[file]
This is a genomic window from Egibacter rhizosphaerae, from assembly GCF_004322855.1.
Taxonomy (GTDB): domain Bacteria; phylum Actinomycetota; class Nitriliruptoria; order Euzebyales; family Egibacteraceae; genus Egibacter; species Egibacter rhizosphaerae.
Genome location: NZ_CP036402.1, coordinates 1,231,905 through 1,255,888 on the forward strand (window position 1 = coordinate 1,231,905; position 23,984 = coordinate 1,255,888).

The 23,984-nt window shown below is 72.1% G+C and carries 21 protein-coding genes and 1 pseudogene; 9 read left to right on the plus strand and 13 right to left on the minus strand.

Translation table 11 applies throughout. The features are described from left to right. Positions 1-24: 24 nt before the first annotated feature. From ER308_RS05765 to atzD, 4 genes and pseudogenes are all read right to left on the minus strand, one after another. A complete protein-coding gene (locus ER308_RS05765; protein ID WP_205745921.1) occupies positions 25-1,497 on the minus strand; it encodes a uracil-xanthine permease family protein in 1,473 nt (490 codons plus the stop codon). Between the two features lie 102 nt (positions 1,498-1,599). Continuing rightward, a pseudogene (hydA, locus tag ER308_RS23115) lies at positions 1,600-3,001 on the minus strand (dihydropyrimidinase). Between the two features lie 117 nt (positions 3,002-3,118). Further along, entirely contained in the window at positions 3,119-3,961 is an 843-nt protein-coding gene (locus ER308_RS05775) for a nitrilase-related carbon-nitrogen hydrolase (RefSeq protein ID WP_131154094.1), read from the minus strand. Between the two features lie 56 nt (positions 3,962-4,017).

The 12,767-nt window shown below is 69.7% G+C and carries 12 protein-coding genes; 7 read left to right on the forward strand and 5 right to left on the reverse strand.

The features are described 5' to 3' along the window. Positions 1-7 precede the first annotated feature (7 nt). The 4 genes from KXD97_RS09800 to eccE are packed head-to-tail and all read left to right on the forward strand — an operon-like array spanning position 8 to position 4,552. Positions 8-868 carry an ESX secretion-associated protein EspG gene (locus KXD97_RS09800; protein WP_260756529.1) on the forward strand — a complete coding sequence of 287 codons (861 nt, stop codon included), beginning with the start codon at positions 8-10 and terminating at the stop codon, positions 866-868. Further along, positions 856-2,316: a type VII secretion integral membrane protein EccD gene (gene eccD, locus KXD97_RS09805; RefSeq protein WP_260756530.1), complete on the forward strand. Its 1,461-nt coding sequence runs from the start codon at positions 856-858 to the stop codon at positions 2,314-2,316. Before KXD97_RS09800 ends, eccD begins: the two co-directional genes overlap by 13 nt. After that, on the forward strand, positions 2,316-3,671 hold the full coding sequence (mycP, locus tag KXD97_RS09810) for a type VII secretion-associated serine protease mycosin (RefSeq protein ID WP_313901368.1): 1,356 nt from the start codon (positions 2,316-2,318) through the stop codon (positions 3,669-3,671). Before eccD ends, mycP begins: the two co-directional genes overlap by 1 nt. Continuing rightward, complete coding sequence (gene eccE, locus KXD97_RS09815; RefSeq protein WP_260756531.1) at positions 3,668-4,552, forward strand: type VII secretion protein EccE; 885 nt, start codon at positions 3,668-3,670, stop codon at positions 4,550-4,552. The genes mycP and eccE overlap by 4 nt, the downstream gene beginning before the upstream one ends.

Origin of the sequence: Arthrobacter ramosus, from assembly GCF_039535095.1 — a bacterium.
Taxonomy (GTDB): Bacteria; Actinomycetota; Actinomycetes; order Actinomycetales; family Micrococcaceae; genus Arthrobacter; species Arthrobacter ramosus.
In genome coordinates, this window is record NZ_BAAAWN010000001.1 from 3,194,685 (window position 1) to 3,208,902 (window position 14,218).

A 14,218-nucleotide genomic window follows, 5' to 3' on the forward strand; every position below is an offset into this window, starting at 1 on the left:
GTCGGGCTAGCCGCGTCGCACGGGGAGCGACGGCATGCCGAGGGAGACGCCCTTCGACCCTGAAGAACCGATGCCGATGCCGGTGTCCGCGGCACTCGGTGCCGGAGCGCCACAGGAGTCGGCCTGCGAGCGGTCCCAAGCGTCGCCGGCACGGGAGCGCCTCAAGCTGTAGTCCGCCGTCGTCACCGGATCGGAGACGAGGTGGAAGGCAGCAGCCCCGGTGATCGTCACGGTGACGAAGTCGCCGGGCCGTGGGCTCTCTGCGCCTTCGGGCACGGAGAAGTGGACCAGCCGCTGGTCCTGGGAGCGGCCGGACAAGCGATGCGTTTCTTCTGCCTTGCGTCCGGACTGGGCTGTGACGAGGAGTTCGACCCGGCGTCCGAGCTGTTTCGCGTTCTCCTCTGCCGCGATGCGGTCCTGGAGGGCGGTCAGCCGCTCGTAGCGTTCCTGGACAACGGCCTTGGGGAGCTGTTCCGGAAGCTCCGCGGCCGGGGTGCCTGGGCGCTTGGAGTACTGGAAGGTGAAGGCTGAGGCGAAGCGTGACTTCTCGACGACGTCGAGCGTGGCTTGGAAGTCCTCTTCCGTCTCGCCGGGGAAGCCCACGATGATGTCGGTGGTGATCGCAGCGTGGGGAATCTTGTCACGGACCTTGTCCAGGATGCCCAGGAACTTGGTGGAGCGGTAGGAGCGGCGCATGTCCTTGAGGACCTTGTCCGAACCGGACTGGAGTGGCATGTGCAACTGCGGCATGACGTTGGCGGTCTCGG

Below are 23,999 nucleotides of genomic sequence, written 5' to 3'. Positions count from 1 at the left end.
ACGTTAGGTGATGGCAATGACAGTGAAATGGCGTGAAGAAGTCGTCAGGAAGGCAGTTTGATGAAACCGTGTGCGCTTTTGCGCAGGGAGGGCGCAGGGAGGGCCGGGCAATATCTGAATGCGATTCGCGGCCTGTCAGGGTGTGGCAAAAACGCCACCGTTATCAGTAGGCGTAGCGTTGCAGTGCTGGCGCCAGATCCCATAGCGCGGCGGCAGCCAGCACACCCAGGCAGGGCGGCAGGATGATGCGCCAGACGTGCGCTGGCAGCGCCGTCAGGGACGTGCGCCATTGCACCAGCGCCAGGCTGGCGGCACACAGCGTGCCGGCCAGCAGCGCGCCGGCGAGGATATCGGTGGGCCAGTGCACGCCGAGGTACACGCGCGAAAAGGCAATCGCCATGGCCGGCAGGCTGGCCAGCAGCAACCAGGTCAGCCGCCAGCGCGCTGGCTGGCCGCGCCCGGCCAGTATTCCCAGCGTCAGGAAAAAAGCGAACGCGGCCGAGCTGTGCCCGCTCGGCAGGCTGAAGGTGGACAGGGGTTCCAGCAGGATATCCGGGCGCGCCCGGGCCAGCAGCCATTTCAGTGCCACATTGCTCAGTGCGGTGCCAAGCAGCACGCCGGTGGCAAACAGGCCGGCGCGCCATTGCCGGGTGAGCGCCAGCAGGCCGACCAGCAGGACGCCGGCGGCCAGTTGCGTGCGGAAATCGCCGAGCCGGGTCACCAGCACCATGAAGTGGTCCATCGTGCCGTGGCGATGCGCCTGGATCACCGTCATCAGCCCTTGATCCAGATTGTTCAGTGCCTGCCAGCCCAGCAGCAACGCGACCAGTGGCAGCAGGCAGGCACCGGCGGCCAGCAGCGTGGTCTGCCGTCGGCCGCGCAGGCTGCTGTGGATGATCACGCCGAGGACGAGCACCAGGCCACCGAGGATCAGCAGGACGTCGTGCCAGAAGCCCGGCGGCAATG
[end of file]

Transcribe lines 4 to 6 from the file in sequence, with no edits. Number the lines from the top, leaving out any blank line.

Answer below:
The 23,984-nt window shown below is 72.1% G+C and carries 21 protein-coding genes and 1 pseudogene; 9 read left to right on the plus strand and 13 right to left on the minus strand.

Translation table 11 applies throughout. The features are described from left to right. Positions 1-24: 24 nt before the first annotated feature. From ER308_RS05765 to atzD, 4 genes and pseudogenes are all read right to left on the minus strand, one after another. A complete protein-coding gene (locus ER308_RS05765; protein ID WP_205745921.1) occupies positions 25-1,497 on the minus strand; it encodes a uracil-xanthine permease family protein in 1,473 nt (490 codons plus the stop codon). Between the two features lie 102 nt (positions 1,498-1,599). Continuing rightward, a pseudogene (hydA, locus tag ER308_RS23115) lies at positions 1,600-3,001 on the minus strand (dihydropyrimidinase). Between the two features lie 117 nt (positions 3,002-3,118). Further along, entirely contained in the window at positions 3,119-3,961 is an 843-nt protein-coding gene (locus ER308_RS05775) for a nitrilase-related carbon-nitrogen hydrolase (RefSeq protein ID WP_131154094.1), read from the minus strand. Between the two features lie 56 nt (positions 3,962-4,017).

The 12,767-nt window shown below is 69.7% G+C and carries 12 protein-coding genes; 7 read left to right on the forward strand and 5 right to left on the reverse strand.